Me: “This is the thing… I just spoke with the rent office. They can’t give the room today, because all of their agents are fully booked. They asked me to come in at three pm tomorrow.”

Coworker#4: “Ah, these idiots. Why didn’t they give you an appointment when you rented the thing?”

Me: “No idea. I tried to set one a couple of times, but no response. I don’t know what to do now. Do you know any place where I can stay for tonight and tomorrow? But not too expensive…”

Coworker#4: “It’s pretty easy, isn’t it? You’re coming to my place and you can crash on my couch, if you like.”

Me: “But, but…”

Coworker #4: “I don’t bite! Come on, you can relax a bit, tell me where your room is so I can find it on the card, and then we’re going out to find it. Then I’m showing you the city! And later we’re watching a movie! Girls’ night for your first night here!”

Me: *teary-eyed* “You’re literally one of the best people on the planet.”

(We found the building the room was in, she showed me the city, and we ate at a neat tiny noodle place that is now one of my favourite places. The next day I went to fill the huge protocol for the room, then I made a list of things I needed. She fished a bunch of stuff out that she didn’t need — like old tea mugs or dry food jars — then she called her boyfriend to ask him to do the same. Both of them gave me a huge carton full of dishes, cutlery, and a bunch of crap I still use to this day. Then they drove me to a big supermarket so I could get some of the other things I needed plus some food. Finally, they drove me to the apartment building and helped me get all the stuff inside. The next day she brought me a prepaid mobile card. To this day they are one of my best friends here. They are still together and now have an adorable little boy. And a couple of months ago she heard accidentally that I didn’t have enough cups and brought me another box full of kitchen stuff. I’ll never be able to pay her back, not just for the things, but for all the help and for her warm heart.)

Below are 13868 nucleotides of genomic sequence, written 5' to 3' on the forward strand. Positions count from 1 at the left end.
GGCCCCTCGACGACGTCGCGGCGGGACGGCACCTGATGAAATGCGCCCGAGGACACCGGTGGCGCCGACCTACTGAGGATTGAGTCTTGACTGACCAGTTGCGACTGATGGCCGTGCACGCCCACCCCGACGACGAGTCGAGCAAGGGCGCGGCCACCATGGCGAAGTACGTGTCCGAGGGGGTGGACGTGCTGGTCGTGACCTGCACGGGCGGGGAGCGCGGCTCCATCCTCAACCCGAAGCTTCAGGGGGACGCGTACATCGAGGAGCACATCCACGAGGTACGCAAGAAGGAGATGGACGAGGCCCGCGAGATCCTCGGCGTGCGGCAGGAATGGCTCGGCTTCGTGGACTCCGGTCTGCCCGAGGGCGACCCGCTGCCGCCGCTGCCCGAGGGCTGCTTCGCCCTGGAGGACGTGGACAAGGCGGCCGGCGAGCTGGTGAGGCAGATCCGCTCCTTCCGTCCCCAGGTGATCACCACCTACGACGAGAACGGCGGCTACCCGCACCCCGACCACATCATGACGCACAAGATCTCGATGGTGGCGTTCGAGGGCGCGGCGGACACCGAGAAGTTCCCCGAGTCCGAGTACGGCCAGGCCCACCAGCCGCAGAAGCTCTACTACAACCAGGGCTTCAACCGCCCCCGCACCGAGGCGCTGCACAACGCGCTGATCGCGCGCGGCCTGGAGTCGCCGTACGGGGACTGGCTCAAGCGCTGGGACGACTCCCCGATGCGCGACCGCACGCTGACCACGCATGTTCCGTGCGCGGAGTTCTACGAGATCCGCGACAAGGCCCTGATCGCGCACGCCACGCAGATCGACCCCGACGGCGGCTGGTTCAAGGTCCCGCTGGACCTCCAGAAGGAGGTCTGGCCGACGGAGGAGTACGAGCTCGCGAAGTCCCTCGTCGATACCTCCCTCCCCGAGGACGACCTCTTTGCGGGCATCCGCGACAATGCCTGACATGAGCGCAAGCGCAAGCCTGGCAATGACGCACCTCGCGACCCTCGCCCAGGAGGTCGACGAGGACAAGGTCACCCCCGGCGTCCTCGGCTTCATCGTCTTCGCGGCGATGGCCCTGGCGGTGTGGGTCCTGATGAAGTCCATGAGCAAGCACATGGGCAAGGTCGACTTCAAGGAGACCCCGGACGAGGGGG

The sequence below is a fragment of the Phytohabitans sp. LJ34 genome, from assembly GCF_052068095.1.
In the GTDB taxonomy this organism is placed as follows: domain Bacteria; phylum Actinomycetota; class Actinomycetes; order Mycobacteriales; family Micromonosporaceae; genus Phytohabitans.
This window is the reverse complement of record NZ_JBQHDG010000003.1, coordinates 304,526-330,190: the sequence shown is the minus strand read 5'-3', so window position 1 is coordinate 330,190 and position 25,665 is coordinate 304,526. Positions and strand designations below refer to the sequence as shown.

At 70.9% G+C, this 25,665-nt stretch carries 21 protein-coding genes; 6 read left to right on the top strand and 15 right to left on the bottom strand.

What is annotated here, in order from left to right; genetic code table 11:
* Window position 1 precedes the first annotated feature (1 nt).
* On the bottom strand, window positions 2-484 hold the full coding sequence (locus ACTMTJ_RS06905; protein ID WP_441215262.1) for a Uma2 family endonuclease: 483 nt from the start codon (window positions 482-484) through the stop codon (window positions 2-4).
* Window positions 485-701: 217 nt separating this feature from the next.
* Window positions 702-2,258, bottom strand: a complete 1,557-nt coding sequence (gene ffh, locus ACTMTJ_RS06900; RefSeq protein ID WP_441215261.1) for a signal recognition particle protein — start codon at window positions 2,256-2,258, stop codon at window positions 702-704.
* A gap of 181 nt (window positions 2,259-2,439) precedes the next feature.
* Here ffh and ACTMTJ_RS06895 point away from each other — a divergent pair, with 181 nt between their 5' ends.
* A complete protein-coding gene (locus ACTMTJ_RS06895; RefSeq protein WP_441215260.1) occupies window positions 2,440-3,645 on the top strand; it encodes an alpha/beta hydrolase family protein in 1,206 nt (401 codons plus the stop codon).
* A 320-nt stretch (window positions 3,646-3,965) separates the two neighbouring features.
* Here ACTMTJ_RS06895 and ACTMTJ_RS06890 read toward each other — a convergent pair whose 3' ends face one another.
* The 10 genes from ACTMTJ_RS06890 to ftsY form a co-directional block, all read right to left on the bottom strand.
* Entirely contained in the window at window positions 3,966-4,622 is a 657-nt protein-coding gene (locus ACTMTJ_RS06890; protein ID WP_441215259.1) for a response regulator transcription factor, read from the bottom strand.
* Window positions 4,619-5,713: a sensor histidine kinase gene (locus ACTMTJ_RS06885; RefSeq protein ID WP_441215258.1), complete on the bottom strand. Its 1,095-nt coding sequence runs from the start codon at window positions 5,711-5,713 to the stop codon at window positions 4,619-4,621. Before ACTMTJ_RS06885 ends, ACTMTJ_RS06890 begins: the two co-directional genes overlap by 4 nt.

Train Of Thoughtfulness

| Barcelona, Spain | Kind Strangers, Popular, Transportation

(My best friend and I are from Germany. In April 2010 we visit Barcelona. Since we don’t really speak Spanish, we only find out on the day we are supposed to fly home that a volcano in Iceland has erupted and blocked all air traffic in Europe. In an attempt to find an alternative way home, we’ve come to the main railway station, only to find that the railway employees in France are on strike, so no trains from Spain will go anywhere.)

Friend: “I’ll go check with the car rental services over there. Can you stay here and watch the suitcases?”

(While he walks off, I notice a group of young people next to where I’m sitting, who are talking to each other in Schwiizerdütsch, a dialect spoken in Switzerland. A slightly older woman comes to them, says something I don’t understand, and they all start cheering and looking relieved. Knowing that most Swiss people understand German, I try my luck:)

Me: *in German* “Hi! You’re from Switzerland, aren’t you? Have you found a way to get home?”

Girl: “Yes, we’re on a student exchange. Our teacher has called a coach company in Bern, and they’re sending a coach to take us home.”

Me: “If you have some seats available, do you think it would be possible for my friend and me to come with you?”

Girl: “I don’t know. But you can ask our teacher…”

(She introduced me to her teacher, who not only said it was okay, but who called the coach company again and asked them to send the biggest coach they had. Soon after she had her students walk through the crowded waiting area and announce that they were going to Switzerland and had seats available for other travellers. On top of that she even organized a coach transfer from Bern to three cities in southern Germany, from where we were able to catch trains home. I tried to contact her through her school afterwards and sent her a thank you note, but I never got a reply. If you read this, awesome Swiss teacher: You are still my hero!)